He also said the Union was satisfied with the new online platform, CAPMATCH, which provided a mechanism to connect those seeking experience and capacity with potential providers. He went on to encourage active use of CAPMATCH and its continuous refining, based on early experiences and lessons learned. New innovative models needed to be found to enable triangular cooperation. The Union also welcomed the focus put on enhancing accountability and supporting the establishment of the Joint Global Focal Point for rule of law. Synergies to be gained through such an approach were important and similar arrangements could be beneficial in other sectors as well.
NORACHIT SINHASENI ( Thailand) said the road to recovery must be rooted in institutions and capacities, which were organic and sustainable and which reflected the international communities’ support for transitions from conflict to durable peace and sustainable development. Furthermore, the importance of South-South and triangular cooperation needed to be underscored, as well as the work of the Peacebuilding Commission in developing national capacity and mobilizing resources for institution-building. Sharing comparable experiences between countries, which had faced similar challenges at different stages of their transitions, would be extremely useful, he added.
However, he said, while South-South and triangular cooperation should not take the place of traditional North-South cooperation, the role of the global South should be further explored and supported. Continual review and reassessment of improving the Organization’s efforts and cooperation with relevant stakeholders and partners was the only way to meet evolving demands and challenging landscapes. His country’s participation in CAPMATCH reflected Thailand’s commitment to South-South cooperation in the bilateral context, offering his Government’s agencies capacities and experiences in the area of economic revitalization, particularly in post-conflict, post-crisis and political transition.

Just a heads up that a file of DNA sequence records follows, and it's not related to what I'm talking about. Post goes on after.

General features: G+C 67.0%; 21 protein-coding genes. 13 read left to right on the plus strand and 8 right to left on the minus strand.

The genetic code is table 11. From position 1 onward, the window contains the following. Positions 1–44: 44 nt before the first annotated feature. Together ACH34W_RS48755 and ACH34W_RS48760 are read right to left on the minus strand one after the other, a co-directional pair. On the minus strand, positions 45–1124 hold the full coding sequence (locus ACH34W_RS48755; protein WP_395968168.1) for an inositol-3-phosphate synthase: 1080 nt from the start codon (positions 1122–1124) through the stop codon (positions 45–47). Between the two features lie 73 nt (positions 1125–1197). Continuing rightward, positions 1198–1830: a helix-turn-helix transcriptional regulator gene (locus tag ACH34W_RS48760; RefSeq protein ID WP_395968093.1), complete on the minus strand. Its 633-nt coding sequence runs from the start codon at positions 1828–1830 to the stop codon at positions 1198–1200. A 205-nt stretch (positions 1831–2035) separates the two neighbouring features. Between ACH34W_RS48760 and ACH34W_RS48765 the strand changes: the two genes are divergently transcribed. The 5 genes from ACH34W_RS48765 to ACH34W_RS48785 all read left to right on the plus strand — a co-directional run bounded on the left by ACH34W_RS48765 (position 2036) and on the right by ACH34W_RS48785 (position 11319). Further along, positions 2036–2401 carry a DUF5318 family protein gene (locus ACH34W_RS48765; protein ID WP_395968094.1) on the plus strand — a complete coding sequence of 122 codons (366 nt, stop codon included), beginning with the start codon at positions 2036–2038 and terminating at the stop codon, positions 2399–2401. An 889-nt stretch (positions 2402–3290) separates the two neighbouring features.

ERIK LAURSEN ( Denmark), aligning with the European Union on the agenda item “Strengthening the United Nations system”, he agreed that developing civilian capacities was crucial on the journey from conflict to reconstruction. States must “avoid one-size-fits-all solutions”, he said in that regard, and they must commit for “however long it takes” to bring countries emerging from conflict back on track. In that context, he encouraged States to continue their outreach to build further support and momentum. Denmark, pending final approval, would donate about $170,000 to the civilian capacity initiative, he announced.
Highlighting several key areas in that regard, he welcomed the launch of the online platform CAPMATCH, which strengthened global partnerships by promoting South-South cooperation without sacrificing North-South cooperation. The international community must keep exploring other innovative mechanisms in support of such cooperation, he stressed. Denmark also welcomed the establishment of the “joint focal point” on the rule of law, and encouraged the civilian capacity team to developing further global focal points. It was essential that the United Nations bring greater focus to the principle of national ownership in post-conflict settings. “Inclusive, country-owned and country-led initiatives are vital” for States to successfully emerge from conflict, he emphasized.
DESRA PERCAYA ( Indonesia) said his Government fully agreed that without nationally owned transformation of institutions that provided political representation, security, justice and economic opportunities, there could be no sustained recovery from conflict. While the newly launched online tool, CAPMATCH, and other initiatives aimed at better enabling the matching of needed civilian capacities were important, the United Nations’ relevant agenda must exert greater focus on the aspect of adequate and sustained financing that helped to broaden and deepen the pool of such capacities, as well as draw on civilian capacities from the Global South. Indonesia expected the Secretary-General’s report to elaborate ways for the United Nations system to support and to draw capacities from the Global South through enhanced regional, South-South and triangular cooperation.